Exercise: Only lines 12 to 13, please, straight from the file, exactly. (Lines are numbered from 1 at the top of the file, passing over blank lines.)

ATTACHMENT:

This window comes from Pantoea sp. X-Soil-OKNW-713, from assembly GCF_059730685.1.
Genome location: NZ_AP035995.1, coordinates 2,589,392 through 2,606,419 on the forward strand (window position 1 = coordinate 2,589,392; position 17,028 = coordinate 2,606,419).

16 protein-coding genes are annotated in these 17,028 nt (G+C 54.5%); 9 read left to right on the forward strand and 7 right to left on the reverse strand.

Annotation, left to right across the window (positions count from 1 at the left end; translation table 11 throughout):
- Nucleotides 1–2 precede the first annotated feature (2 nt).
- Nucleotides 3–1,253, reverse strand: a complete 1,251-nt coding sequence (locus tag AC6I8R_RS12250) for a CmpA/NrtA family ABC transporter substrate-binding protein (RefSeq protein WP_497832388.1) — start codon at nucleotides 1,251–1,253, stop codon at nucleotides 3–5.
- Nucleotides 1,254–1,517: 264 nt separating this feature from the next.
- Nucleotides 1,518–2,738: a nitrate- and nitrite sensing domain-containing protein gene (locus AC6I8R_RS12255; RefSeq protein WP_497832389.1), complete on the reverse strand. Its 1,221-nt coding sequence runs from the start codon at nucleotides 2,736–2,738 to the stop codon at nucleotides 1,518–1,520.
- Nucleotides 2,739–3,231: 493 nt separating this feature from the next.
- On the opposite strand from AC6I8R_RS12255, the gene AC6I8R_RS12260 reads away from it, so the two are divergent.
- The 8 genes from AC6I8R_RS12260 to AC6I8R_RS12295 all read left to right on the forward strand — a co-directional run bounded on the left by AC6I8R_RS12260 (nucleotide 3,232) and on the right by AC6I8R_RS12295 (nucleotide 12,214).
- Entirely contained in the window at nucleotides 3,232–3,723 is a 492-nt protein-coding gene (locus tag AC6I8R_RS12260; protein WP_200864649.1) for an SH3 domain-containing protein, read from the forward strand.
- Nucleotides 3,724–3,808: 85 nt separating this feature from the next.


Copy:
- Entirely contained in the window at nucleotides 3,232–3,723 is a 492-nt protein-coding gene (locus tag AC6I8R_RS12260; protein WP_200864649.1) for an SH3 domain-containing protein, read from the forward strand.
- Nucleotides 3,724–3,808: 85 nt separating this feature from the next.